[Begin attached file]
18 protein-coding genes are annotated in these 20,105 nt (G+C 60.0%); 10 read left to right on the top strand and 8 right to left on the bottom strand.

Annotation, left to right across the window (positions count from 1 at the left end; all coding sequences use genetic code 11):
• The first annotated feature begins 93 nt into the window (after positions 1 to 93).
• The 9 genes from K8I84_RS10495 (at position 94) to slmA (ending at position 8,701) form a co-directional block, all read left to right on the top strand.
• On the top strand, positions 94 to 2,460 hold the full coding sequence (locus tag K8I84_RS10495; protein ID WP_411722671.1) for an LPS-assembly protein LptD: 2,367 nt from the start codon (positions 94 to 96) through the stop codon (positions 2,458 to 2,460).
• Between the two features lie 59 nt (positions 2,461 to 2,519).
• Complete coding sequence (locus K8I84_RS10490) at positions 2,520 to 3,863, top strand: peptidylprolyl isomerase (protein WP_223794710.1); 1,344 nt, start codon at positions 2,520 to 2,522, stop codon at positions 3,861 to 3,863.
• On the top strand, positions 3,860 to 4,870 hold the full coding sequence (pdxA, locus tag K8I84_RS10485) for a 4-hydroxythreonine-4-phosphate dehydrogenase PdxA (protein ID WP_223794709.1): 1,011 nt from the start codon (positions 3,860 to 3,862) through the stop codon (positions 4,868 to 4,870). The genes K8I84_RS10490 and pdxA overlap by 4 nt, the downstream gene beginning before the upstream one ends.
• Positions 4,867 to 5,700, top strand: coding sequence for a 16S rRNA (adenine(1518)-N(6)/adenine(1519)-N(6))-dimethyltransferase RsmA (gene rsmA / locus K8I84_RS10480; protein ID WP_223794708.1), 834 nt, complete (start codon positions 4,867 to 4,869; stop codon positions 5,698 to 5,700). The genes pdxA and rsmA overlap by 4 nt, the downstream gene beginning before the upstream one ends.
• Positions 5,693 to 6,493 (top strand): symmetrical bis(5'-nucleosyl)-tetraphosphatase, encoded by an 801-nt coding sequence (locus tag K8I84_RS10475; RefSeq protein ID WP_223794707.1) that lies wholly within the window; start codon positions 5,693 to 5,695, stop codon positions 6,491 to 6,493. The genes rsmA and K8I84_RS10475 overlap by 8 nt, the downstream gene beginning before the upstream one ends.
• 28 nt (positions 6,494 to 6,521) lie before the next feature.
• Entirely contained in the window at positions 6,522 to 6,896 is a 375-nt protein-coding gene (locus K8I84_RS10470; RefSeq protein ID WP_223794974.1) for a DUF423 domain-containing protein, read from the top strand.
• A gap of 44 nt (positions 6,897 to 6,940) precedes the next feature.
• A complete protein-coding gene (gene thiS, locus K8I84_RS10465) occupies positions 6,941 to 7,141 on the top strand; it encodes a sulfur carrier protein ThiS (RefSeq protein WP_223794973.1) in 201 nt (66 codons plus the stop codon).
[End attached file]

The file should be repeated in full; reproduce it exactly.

18 protein-coding genes are annotated in these 20,105 nt (G+C 60.0%); 10 read left to right on the top strand and 8 right to left on the bottom strand.

Annotation, left to right across the window (positions count from 1 at the left end; all coding sequences use genetic code 11):
• The first annotated feature begins 93 nt into the window (after positions 1 to 93).
• The 9 genes from K8I84_RS10495 (at position 94) to slmA (ending at position 8,701) form a co-directional block, all read left to right on the top strand.
• On the top strand, positions 94 to 2,460 hold the full coding sequence (locus tag K8I84_RS10495; protein ID WP_411722671.1) for an LPS-assembly protein LptD: 2,367 nt from the start codon (positions 94 to 96) through the stop codon (positions 2,458 to 2,460).
• Between the two features lie 59 nt (positions 2,461 to 2,519).
• Complete coding sequence (locus K8I84_RS10490) at positions 2,520 to 3,863, top strand: peptidylprolyl isomerase (protein WP_223794710.1); 1,344 nt, start codon at positions 2,520 to 2,522, stop codon at positions 3,861 to 3,863.
• On the top strand, positions 3,860 to 4,870 hold the full coding sequence (pdxA, locus tag K8I84_RS10485) for a 4-hydroxythreonine-4-phosphate dehydrogenase PdxA (protein ID WP_223794709.1): 1,011 nt from the start codon (positions 3,860 to 3,862) through the stop codon (positions 4,868 to 4,870). The genes K8I84_RS10490 and pdxA overlap by 4 nt, the downstream gene beginning before the upstream one ends.
• Positions 4,867 to 5,700, top strand: coding sequence for a 16S rRNA (adenine(1518)-N(6)/adenine(1519)-N(6))-dimethyltransferase RsmA (gene rsmA / locus K8I84_RS10480; protein ID WP_223794708.1), 834 nt, complete (start codon positions 4,867 to 4,869; stop codon positions 5,698 to 5,700). The genes pdxA and rsmA overlap by 4 nt, the downstream gene beginning before the upstream one ends.
• Positions 5,693 to 6,493 (top strand): symmetrical bis(5'-nucleosyl)-tetraphosphatase, encoded by an 801-nt coding sequence (locus tag K8I84_RS10475; RefSeq protein ID WP_223794707.1) that lies wholly within the window; start codon positions 5,693 to 5,695, stop codon positions 6,491 to 6,493. The genes rsmA and K8I84_RS10475 overlap by 8 nt, the downstream gene beginning before the upstream one ends.
• 28 nt (positions 6,494 to 6,521) lie before the next feature.
• Entirely contained in the window at positions 6,522 to 6,896 is a 375-nt protein-coding gene (locus K8I84_RS10470; RefSeq protein ID WP_223794974.1) for a DUF423 domain-containing protein, read from the top strand.
• A gap of 44 nt (positions 6,897 to 6,940) precedes the next feature.
• A complete protein-coding gene (gene thiS, locus K8I84_RS10465) occupies positions 6,941 to 7,141 on the top strand; it encodes a sulfur carrier protein ThiS (RefSeq protein WP_223794973.1) in 201 nt (66 codons plus the stop codon).